- Attacks on the press: The deadliest countries in 2021
- ‘Night and day’: The Biden administration and the press
- Number of journalists behind bars reaches global high
- Killers of journalists still get away with murder
- Bitter reversal: Myanmar military coup wipes out press freedom gains
- Murders of journalists more than double worldwide
- Record number of journalists jailed worldwide
- Getting Away with Murder
- Covering police violence protests in the US
Reporter Without Borders
Hong Kong Rejects FT Journalist’s Visa
NEW YORK October 5, 2018—The Hong Kong government has triggered a press freedom controversy by refusing to renew the work visa of a veteran Financial Times journalist after he moderated a discussion in August with pro-independence activist Andy Chan Ho-tin at the Foreign Correspondents Club (FCC).
The Financial Times responded with a statement: “The Hong Kong authorities have rejected an application to renew the work visa of Victor Mallet, Asia news editor at the Financial Times. This is the first time we have encountered this situation in Hong Kong. We have not been given a reason for the rejection.”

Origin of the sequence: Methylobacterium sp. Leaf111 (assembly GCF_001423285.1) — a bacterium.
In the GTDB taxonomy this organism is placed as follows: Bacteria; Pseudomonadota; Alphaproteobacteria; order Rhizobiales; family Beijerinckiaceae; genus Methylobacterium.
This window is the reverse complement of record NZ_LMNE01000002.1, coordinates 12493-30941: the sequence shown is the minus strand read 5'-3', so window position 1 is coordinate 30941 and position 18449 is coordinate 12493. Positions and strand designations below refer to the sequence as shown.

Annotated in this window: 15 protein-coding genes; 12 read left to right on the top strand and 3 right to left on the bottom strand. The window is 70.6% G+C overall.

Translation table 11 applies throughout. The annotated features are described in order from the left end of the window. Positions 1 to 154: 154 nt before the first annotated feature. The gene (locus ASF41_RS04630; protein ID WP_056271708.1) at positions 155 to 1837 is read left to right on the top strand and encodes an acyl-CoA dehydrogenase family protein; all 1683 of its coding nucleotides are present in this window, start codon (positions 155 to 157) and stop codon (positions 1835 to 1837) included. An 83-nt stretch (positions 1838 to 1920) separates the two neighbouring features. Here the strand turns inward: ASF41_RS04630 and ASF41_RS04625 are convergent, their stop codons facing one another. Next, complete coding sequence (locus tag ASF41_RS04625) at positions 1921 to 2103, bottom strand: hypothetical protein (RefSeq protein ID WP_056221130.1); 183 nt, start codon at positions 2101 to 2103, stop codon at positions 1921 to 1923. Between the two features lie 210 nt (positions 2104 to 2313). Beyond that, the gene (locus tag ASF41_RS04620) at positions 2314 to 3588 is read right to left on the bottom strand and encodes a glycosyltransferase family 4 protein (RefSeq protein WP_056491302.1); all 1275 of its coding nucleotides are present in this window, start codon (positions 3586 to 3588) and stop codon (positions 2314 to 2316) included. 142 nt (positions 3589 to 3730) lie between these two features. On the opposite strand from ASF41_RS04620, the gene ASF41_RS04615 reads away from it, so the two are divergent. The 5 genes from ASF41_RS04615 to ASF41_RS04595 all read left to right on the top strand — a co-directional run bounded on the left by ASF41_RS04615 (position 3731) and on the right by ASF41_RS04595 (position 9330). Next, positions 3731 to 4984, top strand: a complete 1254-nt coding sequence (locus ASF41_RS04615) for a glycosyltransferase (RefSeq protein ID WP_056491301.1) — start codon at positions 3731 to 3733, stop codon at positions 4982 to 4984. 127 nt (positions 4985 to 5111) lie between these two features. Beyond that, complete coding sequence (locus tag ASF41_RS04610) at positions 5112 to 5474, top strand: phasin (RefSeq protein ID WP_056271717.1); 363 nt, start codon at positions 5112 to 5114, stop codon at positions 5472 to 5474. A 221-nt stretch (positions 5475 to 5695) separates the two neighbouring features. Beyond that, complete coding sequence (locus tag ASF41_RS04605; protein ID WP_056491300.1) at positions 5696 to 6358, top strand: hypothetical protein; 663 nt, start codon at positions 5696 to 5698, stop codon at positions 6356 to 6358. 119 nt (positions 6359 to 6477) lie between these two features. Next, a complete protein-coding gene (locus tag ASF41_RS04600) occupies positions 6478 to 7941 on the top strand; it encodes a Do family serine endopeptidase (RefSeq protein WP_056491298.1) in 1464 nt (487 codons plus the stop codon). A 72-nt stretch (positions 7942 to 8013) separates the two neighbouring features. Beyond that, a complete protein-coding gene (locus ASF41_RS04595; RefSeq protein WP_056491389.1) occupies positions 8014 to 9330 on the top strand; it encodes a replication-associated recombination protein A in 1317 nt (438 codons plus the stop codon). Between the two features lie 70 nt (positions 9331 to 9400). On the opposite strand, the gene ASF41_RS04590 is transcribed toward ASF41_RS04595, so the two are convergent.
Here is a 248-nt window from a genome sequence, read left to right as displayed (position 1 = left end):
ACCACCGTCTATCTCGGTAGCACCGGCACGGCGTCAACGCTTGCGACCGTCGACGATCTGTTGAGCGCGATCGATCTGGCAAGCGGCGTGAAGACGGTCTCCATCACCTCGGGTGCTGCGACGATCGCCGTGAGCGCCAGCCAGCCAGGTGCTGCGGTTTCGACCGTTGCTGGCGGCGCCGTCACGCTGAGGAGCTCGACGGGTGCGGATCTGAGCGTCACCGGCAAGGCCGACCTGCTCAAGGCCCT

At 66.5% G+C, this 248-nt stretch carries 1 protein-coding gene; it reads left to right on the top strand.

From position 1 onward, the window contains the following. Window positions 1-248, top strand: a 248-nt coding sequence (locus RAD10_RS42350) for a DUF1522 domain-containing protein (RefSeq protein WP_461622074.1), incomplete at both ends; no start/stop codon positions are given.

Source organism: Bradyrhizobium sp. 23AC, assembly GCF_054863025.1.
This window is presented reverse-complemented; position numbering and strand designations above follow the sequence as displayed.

The UK government has also registered its concern through a Foreign and Commonwealth Office statement: “Hong Kong’s high degree of autonomy and its press freedoms are central to its way of life and must be fully respected.”
The Alliance of Hong Kong Media created a petition demanding an explanation from Hong Kong authorities as to why Mallet’s visa was not renewed, “Refusing a visa in this case, to a bona fide journalist working for one of the world’s leading newspapers, sets a terrible precedent for Hong Kong’s reputation as a place where the rule of law applies and where freedom of speech is protected by law…In the absence of any reasonable explanation, we call on the authorities to rescind their decision and allow Mr. Mallet to continue to work for the Financial Times in Hong Kong and serve as FCC First Vice President.”
The Overseas Press Club is an international association of journalists based in New York City that works to encourage the highest standards in journalism, to educate the next generation of foreign correspondents and to promote international press freedom and the well-being of colleagues in the field.